Notwithstanding, Japangardi the burrowing skink was so consumed by passion and sexual desire for Yurlkirini that he travelled to the place where she lived. At that point, Wamarru turned himself into a man and spun some bush string and then a hairstring love belt. It should be noted that it is not uncommon for Dreaming Ancestors to possess the ability to metamorphose from animal to person, and in and out into other states, then back again.

Equally, hairstring is an important accoutrement of seduction by Yilpinji, and is closely associated with a range of Dreaming narratives and Yilpinji artworks.

As a man, Japangardi put on the hairstring belt that he had spun from his spindle, and sang Yurlkirini, the young Nungarrayi, towards him, using a powerful Yilpinji love charm. Powerless to resist, Yurlkirini succumbed to his advances. Japangardi repeatedly made love to that Nungarrayi woman, then took her back to his country to live with him.

Two men made a big bush-fire targeting the two runaway liwirringki (now known as the “lover-boy” and “lover-girl”) who had run off together into the bush. The latter is a reference to a method of entrapment by fire of native fauna used by Indigenous people. Known as “firestick farming”, and still practised by Warlpiri and other groups, the method involves the regular burning of vegetation to facilitate the hunting of various species.

Firestick farming also encourages regrowth of scrub into more edible grasses, thereby increasing numbers of non-carnivorous grass-eating species such as kangaroos and wallabies, also part of the food chain and which are a significant part of the hunter-gatherers’ diet.

Lily Nungarrayi’s artwork shows women, who are depicted as U-shapes – the shape that one’s backside leaves imprinted on the red sand – sitting in a group performing the Liwirringki ceremony. The male and female burrowing skink Dreaming Ancestors are also depicted on the left side of the print. There is also a reference to a women’s ceremonial digging stick.

L-R, foreground: Peggy Rockman Napaljarri (in profile, watching as ‘kurdungurlu’; Lily Hargreaves Nungarrayi (painting, facing); unknown child (back view); author Christine Nicholls being painted for ceremony (Kurrurumpa Napurrurla – back view) with Yarla Jukurrpa (‘Yam Dreaming’); Barbara Nakamarra (‘kirda’, painting, facing), photograph circa 1984. Photo courtesy Digby Duncan.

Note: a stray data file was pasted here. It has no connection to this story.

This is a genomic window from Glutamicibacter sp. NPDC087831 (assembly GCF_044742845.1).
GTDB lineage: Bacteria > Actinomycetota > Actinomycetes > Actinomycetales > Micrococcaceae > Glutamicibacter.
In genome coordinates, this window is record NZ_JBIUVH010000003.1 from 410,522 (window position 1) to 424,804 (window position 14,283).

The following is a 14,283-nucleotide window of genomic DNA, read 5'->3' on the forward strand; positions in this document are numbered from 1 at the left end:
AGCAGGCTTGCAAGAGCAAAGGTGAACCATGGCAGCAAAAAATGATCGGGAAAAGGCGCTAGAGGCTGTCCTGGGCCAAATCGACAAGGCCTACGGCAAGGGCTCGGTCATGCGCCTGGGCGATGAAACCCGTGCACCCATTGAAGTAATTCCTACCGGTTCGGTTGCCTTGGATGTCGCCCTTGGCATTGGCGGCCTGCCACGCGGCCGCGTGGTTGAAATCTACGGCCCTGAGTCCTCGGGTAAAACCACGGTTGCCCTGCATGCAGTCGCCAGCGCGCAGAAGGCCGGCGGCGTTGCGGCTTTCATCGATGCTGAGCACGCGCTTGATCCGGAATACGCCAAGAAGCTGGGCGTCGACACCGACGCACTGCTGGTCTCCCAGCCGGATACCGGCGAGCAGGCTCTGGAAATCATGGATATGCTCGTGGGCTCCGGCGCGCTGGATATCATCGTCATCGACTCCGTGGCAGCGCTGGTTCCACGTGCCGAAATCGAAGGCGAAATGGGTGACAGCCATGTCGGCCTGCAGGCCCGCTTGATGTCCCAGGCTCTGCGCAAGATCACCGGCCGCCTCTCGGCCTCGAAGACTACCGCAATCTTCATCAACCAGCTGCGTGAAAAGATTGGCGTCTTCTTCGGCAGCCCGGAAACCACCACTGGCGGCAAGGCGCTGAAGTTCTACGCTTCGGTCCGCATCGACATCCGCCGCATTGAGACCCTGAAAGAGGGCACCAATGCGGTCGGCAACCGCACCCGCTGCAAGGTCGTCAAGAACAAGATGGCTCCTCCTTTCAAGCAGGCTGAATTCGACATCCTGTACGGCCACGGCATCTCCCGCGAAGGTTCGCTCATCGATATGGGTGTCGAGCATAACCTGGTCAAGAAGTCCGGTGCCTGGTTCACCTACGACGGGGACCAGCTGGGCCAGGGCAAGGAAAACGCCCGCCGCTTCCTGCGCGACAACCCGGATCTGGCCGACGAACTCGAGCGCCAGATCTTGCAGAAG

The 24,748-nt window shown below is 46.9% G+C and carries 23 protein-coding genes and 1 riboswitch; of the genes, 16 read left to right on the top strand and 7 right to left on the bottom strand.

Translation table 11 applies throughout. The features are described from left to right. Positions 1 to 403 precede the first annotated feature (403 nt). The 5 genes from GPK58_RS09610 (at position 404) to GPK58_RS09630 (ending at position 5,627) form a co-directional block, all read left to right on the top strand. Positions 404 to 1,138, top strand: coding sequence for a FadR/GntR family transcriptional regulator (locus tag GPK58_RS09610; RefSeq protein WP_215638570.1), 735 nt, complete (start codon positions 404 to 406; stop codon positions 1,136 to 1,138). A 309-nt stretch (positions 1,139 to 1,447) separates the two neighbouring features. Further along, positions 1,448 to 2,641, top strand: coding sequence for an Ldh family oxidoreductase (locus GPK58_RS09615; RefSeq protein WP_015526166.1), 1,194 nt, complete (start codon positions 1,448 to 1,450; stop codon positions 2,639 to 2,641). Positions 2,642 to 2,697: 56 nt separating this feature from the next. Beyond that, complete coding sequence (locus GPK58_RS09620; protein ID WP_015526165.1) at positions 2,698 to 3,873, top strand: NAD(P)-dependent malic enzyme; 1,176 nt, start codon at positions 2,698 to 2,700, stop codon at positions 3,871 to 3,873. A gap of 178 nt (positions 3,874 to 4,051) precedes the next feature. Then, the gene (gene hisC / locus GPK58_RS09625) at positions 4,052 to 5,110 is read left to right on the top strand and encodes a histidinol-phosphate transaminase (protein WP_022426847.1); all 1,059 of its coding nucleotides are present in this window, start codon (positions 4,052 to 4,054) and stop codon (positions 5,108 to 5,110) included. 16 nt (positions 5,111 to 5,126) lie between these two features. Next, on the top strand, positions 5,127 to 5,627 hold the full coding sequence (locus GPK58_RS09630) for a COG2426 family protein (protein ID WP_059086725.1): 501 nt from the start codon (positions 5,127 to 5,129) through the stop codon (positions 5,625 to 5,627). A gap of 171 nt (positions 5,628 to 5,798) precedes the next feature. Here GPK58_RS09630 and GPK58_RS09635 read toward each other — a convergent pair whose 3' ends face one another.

It is of scientific interest to note that all male reptiles of the Squamata order, including the burrowing skink, have two penises. This can be interpreted as a metaphor for Liwirringki’s aberrant sexual proclivities, as portrayed in this narrative. At another level this serves as a metaphor for Warlpiri polygamy.

Close analysis of the Liwirringki narrative in its entirety reveals that it, as with other Dreaming narratives, is replete with information about desert people’s traditional modes of managing the multiplicity of challenges presented by their harsh living conditions, climatic extremes, acute water shortages and resource-poor landscapes. The matter of responsible management of one’s close interpersonal relationships when one lives in a very small group is equally significant here, too.

In addition, people’s knowledge of practical ethology, the geographical distribution of various species of edible flora and fauna, methods of long-term environmental sustainability, and the solutions that they found in order not only to survive in such an inhospitable and arid place, but also to live well, are encoded in this and other Dreaming narratives.

These narratives involve a seamless synthesis of traditional Indigenous scientific knowledge with guiding principles for morality. The narrative structure of these narratives differs from Anglo-European traditions in that their “endings” often do not entail neat finales, but are often constituted as new beginnings.

Suffice to say a man needs to take great care, if he takes two or more wives, or the result may be more serious than small-scale marital disharmony.

In the next article I will look at the relationships between Aboriginal kinship systems and ownership of Dreamings and Dreaming narratives, which I’ve touched on in this and the previous articles in this series.

This article is the fourth part in a series on “Dreamtime” and “The Dreaming”.